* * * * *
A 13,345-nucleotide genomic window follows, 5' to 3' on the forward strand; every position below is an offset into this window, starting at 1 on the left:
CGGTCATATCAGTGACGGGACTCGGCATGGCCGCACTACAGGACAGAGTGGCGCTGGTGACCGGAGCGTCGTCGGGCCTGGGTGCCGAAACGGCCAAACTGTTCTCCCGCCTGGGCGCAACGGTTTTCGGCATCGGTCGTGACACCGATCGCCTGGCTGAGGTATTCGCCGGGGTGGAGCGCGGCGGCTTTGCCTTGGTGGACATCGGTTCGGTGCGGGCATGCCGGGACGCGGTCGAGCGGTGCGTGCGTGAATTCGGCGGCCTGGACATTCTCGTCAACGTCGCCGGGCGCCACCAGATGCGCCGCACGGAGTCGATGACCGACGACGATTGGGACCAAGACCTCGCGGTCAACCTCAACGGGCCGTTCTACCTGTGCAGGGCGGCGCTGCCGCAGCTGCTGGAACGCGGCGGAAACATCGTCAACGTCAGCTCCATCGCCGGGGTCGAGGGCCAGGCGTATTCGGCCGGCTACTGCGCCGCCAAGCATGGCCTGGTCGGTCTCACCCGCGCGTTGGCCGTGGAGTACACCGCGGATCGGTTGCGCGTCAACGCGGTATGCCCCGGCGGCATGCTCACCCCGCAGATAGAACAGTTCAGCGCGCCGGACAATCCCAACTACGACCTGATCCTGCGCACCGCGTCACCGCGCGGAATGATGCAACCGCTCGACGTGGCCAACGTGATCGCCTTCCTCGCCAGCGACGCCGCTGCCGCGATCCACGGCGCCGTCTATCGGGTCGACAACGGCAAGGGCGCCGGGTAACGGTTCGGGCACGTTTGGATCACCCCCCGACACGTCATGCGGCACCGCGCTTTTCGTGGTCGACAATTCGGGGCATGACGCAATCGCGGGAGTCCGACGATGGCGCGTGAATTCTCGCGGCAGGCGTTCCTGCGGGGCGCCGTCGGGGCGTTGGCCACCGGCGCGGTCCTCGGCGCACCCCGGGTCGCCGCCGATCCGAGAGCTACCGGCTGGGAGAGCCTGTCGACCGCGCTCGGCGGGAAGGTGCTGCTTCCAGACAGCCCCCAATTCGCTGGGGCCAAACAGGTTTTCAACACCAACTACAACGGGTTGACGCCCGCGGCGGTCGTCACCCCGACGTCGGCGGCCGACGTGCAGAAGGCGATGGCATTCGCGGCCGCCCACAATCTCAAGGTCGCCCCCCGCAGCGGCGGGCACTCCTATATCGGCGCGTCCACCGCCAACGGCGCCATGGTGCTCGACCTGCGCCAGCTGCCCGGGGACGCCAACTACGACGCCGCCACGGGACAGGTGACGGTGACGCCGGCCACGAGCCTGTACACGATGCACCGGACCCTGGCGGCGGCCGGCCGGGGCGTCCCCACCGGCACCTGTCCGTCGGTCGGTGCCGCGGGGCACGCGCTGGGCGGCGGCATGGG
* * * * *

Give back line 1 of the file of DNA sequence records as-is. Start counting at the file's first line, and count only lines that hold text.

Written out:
A 13,345-nucleotide genomic window follows, 5' to 3' on the forward strand; every position below is an offset into this window, starting at 1 on the left: